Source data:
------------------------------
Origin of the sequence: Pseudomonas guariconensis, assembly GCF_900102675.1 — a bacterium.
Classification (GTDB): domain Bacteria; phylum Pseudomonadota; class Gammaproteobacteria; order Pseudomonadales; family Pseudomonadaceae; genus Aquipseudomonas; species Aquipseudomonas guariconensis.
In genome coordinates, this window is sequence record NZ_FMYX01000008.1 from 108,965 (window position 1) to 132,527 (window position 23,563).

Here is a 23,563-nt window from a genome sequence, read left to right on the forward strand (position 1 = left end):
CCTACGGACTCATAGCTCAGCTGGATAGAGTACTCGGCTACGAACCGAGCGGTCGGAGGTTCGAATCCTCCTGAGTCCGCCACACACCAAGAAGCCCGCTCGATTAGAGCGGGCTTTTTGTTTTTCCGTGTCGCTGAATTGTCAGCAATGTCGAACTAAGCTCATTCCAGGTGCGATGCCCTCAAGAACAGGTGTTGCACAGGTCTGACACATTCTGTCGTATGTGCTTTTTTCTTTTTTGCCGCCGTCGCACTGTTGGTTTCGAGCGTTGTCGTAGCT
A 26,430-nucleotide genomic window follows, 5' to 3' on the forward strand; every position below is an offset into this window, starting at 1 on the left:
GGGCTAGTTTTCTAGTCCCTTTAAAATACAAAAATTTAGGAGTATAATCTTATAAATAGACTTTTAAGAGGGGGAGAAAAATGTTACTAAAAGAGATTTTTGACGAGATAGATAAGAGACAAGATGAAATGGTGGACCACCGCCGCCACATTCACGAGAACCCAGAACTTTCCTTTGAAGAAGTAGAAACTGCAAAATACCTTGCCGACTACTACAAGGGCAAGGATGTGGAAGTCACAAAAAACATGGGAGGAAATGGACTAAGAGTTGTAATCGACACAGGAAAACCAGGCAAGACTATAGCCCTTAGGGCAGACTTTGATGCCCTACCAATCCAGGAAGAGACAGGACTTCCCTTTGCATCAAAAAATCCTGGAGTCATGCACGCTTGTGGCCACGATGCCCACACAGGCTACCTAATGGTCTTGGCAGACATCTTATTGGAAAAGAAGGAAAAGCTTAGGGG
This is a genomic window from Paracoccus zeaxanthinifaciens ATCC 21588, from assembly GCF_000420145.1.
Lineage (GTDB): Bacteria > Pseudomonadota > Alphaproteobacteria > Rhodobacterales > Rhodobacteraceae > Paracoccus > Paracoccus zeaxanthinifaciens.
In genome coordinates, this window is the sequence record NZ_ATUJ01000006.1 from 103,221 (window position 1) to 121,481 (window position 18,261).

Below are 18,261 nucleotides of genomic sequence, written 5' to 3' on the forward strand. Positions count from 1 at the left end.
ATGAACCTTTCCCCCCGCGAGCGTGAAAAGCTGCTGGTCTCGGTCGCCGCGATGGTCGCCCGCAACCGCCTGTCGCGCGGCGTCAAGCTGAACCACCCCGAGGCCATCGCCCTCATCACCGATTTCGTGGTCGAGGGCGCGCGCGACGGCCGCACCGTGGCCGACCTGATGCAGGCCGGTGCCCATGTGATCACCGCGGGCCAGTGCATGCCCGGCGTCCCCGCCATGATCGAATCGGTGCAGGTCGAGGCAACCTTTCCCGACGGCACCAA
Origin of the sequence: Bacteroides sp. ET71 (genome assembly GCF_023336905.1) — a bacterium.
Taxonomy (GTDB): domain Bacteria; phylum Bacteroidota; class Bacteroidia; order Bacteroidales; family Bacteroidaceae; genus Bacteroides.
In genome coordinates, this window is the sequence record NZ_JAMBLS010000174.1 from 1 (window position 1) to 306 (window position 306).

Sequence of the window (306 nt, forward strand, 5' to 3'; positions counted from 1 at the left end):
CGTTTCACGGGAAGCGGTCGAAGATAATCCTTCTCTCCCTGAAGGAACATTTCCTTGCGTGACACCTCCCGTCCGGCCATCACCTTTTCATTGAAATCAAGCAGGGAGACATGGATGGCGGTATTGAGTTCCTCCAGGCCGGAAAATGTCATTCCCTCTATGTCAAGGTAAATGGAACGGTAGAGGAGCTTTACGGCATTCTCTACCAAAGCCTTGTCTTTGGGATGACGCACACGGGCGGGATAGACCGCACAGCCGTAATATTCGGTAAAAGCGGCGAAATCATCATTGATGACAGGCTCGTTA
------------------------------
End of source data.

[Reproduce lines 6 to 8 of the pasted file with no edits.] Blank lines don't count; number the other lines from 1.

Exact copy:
A 26,430-nucleotide genomic window follows, 5' to 3' on the forward strand; every position below is an offset into this window, starting at 1 on the left:
GGGCTAGTTTTCTAGTCCCTTTAAAATACAAAAATTTAGGAGTATAATCTTATAAATAGACTTTTAAGAGGGGGAGAAAAATGTTACTAAAAGAGATTTTTGACGAGATAGATAAGAGACAAGATGAAATGGTGGACCACCGCCGCCACATTCACGAGAACCCAGAACTTTCCTTTGAAGAAGTAGAAACTGCAAAATACCTTGCCGACTACTACAAGGGCAAGGATGTGGAAGTCACAAAAAACATGGGAGGAAATGGACTAAGAGTTGTAATCGACACAGGAAAACCAGGCAAGACTATAGCCCTTAGGGCAGACTTTGATGCCCTACCAATCCAGGAAGAGACAGGACTTCCCTTTGCATCAAAAAATCCTGGAGTCATGCACGCTTGTGGCCACGATGCCCACACAGGCTACCTAATGGTCTTGGCAGACATCTTATTGGAAAAGAAGGAAAAGCTTAGGGG
This is a genomic window from Paracoccus zeaxanthinifaciens ATCC 21588, from assembly GCF_000420145.1.